This world is like a snowy mountain that echoes your voice. Whatever you speak, good or evil, will somehow come back to you. Therefore, if there is someone who harbours ill thoughts about you, saying similarly bad things about him will only make matters worse. You will be locked in a vicious circle of malevolent energy. Instead for forty days and nights, say and think nice things about that person.Everything will be different after forty days, because you will be different inside.
Messages from a Mom
When a woman is giving birth, she has sorrow because her hour has come, but when she has delivered the baby, she no longer remembers the anguish, for joy that a human being has been born into the world. (John 16:21)
I don’t know if sorrow is the right word, I certainly wasn’t too sad about giving up being the size of a minibus, but joy, joy is perfect. As I prepared for the journey to hospital at 4am that winter morning, I took one last look at my enormous belly in the mirror and muttered ‘See you in a bit’ to the little miracle that had blossomed inside me for the last nine months.
Neither my husband nor I remember much about the journey to the hospital, we were both incredibly nervous and locked in our own private conversations with God. We’d marked the evening before by going to watch the sunset on Signal Hill trusting that, by the time the sun rose again, we’d be parents. It was a deeply meditative and introspective time, neither of us entirely sure about what was about to happen, how it would change things, and whether everything would go as we hoped. We really had to give all our unspoken fears over to the Lord as we’re told to do in 1 Peter 5.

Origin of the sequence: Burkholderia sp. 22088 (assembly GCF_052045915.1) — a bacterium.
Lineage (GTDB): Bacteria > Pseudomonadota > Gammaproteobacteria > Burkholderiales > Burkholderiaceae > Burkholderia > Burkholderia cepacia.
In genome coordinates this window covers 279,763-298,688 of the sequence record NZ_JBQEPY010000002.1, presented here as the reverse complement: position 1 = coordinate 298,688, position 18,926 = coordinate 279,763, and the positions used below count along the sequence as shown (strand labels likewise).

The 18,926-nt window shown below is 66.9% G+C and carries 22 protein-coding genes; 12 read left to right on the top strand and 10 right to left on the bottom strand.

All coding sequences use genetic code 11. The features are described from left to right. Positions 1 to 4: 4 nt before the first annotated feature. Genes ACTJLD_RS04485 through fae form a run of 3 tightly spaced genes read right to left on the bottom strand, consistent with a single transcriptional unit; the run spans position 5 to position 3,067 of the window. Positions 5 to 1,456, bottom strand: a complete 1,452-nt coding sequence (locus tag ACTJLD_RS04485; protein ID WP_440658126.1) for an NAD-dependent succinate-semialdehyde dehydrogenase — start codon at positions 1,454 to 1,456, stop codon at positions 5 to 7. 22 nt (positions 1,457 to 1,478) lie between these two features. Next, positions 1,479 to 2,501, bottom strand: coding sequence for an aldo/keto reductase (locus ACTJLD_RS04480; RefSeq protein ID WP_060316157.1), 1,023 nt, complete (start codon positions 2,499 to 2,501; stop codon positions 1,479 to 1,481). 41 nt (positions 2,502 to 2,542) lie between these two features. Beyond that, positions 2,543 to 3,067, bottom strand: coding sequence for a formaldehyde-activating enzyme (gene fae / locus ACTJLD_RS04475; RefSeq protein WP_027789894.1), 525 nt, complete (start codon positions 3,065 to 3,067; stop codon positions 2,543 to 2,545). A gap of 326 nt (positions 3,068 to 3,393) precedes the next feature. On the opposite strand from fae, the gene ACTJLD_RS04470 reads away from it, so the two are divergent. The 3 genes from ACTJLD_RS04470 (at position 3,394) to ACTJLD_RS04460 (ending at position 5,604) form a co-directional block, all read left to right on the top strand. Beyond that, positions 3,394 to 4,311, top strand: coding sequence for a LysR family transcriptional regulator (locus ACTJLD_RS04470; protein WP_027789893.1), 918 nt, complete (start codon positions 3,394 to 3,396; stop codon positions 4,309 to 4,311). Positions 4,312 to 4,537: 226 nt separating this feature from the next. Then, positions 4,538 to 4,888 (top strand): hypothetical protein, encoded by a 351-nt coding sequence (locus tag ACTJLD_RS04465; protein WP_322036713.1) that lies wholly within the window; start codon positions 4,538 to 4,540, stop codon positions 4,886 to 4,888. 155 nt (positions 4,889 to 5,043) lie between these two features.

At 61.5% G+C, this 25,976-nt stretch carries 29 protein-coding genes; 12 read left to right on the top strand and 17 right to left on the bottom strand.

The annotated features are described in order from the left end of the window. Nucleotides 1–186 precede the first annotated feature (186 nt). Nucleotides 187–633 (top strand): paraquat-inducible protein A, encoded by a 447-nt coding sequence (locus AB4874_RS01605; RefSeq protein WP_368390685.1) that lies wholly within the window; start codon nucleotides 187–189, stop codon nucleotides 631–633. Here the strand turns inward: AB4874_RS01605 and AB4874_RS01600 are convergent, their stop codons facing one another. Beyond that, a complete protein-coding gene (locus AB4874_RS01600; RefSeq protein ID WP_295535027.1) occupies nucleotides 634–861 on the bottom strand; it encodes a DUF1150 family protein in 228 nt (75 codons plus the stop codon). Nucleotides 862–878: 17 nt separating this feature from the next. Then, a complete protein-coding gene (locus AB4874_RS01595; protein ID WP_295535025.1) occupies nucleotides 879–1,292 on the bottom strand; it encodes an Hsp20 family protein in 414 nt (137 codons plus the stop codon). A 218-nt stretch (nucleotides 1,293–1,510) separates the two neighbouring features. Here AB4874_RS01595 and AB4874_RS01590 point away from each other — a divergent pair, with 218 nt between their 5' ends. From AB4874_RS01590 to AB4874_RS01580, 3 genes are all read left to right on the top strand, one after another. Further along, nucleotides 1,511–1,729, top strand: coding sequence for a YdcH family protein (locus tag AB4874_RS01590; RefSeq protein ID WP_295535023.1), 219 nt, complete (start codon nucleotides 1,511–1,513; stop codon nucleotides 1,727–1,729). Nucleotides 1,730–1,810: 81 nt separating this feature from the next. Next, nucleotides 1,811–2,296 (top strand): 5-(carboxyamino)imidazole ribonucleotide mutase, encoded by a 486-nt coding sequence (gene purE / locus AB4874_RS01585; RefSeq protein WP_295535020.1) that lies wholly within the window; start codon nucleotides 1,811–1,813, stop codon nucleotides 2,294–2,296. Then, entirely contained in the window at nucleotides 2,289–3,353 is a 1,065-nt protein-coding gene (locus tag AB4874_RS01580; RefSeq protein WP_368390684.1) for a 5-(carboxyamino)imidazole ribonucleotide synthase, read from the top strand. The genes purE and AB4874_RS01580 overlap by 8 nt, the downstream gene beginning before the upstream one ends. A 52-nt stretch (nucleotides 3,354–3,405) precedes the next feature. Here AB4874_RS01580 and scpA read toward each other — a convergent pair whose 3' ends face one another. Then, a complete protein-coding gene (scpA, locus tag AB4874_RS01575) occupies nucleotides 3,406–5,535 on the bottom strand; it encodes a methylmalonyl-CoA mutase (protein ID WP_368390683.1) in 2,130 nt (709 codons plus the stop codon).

Nothing prepares you for the birth of your first child. No antenatal classes that we so diligently attended, none of the numerous blog articles I spent nine months pouring over and none of the anecdotes from all the other mothers who had been there before. That is because each of us, from our birth to our final moments have been individually and intricately knitted together by God’s own hand. And, as it says in 1 Corinthians, God arranged the members in the body, each one of them, as he chose. How. Incredible. Is. That? We are each of us a living breathing piece of God’s own art!
Although I was doubtless one of many women who lay on the hospital theatre bed that day, my little delivery was an individual miracle and unique blessing, each of her downy little hairs numbered (Luke 12:7). And as I peered under the folds of countless blankets at her little button nose, I sighed, made in God’s own image, He must indeed be perfect.